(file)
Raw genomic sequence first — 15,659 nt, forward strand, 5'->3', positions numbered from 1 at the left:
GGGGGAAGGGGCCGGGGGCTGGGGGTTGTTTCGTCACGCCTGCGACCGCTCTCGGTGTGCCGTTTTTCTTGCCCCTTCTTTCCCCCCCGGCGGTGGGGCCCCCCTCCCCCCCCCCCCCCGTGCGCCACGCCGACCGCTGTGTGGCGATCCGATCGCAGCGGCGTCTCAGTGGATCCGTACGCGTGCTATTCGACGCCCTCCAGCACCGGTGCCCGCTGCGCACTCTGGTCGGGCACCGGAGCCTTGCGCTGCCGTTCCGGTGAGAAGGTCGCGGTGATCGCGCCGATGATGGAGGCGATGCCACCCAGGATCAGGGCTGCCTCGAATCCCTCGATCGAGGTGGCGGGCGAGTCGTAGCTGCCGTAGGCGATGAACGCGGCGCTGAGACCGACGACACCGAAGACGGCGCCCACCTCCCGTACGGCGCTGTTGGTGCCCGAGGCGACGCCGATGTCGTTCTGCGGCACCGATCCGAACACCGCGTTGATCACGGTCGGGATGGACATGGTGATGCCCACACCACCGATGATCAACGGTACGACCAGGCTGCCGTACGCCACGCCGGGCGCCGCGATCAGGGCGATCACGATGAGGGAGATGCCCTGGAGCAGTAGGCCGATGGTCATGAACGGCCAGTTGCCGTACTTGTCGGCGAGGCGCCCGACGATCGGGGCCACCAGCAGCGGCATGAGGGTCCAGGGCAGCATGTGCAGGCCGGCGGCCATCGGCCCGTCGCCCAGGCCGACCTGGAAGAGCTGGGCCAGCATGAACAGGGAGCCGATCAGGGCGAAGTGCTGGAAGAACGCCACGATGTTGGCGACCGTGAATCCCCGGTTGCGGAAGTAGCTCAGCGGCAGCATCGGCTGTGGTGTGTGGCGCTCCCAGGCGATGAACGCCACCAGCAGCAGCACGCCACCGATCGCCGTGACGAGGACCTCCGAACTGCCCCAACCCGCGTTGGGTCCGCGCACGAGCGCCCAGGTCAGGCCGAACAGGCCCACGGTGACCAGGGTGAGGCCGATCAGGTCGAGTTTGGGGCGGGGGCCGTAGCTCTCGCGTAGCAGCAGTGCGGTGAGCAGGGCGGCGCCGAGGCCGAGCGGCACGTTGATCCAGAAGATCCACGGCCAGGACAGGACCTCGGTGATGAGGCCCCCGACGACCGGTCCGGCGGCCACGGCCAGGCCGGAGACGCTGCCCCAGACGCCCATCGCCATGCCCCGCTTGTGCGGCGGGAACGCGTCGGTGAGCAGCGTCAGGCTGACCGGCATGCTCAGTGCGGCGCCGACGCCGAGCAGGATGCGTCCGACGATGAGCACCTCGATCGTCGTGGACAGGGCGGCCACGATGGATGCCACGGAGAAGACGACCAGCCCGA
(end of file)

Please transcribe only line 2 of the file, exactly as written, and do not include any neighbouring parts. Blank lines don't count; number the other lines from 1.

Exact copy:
GGGGGAAGGGGCCGGGGGCTGGGGGTTGTTTCGTCACGCCTGCGACCGCTCTCGGTGTGCCGTTTTTCTTGCCCCTTCTTTCCCCCCCGGCGGTGGGGCCCCCCTCCCCCCCCCCCCCCGTGCGCCACGCCGACCGCTGTGTGGCGATCCGATCGCAGCGGCGTCTCAGTGGATCCGTACGCGTGCTATTCGACGCCCTCCAGCACCGGTGCCCGCTGCGCACTCTGGTCGGGCACCGGAGCCTTGCGCTGCCGTTCCGGTGAGAAGGTCGCGGTGATCGCGCCGATGATGGAGGCGATGCCACCCAGGATCAGGGCTGCCTCGAATCCCTCGATCGAGGTGGCGGGCGAGTCGTAGCTGCCGTAGGCGATGAACGCGGCGCTGAGACCGACGACACCGAAGACGGCGCCCACCTCCCGTACGGCGCTGTTGGTGCCCGAGGCGACGCCGATGTCGTTCTGCGGCACCGATCCGAACACCGCGTTGATCACGGTCGGGATGGACATGGTGATGCCCACACCACCGATGATCAACGGTACGACCAGGCTGCCGTACGCCACGCCGGGCGCCGCGATCAGGGCGATCACGATGAGGGAGATGCCCTGGAGCAGTAGGCCGATGGTCATGAACGGCCAGTTGCCGTACTTGTCGGCGAGGCGCCCGACGATCGGGGCCACCAGCAGCGGCATGAGGGTCCAGGGCAGCATGTGCAGGCCGGCGGCCATCGGCCCGTCGCCCAGGCCGACCTGGAAGAGCTGGGCCAGCATGAACAGGGAGCCGATCAGGGCGAAGTGCTGGAAGAACGCCACGATGTTGGCGACCGTGAATCCCCGGTTGCGGAAGTAGCTCAGCGGCAGCATCGGCTGTGGTGTGTGGCGCTCCCAGGCGATGAACGCCACCAGCAGCAGCACGCCACCGATCGCCGTGACGAGGACCTCCGAACTGCCCCAACCCGCGTTGGGTCCGCGCACGAGCGCCCAGGTCAGGCCGAACAGGCCCACGGTGACCAGGGTGAGGCCGATCAGGTCGAGTTTGGGGCGGGGGCCGTAGCTCTCGCGTAGCAGCAGTGCGGTGAGCAGGGCGGCGCCGAGGCCGAGCGGCACGTTGATCCAGAAGATCCACGGCCAGGACAGGACCTCGGTGATGAGGCCCCCGACGACCGGTCCGGCGGCCACGGCCAGGCCGGAGACGCTGCCCCAGACGCCCATCGCCATGCCCCGCTTGTGCGGCGGGAACGCGTCGGTGAGCAGCGTCAGGCTGACCGGCATGCTCAGTGCGGCGCCGACGCCGAGCAGGATGCGTCCGACGATGAGCACCTCGATCGTCGTGGACAGGGCGGCCACGATGGATGCCACGGAGAAGACGACCAGCCCGA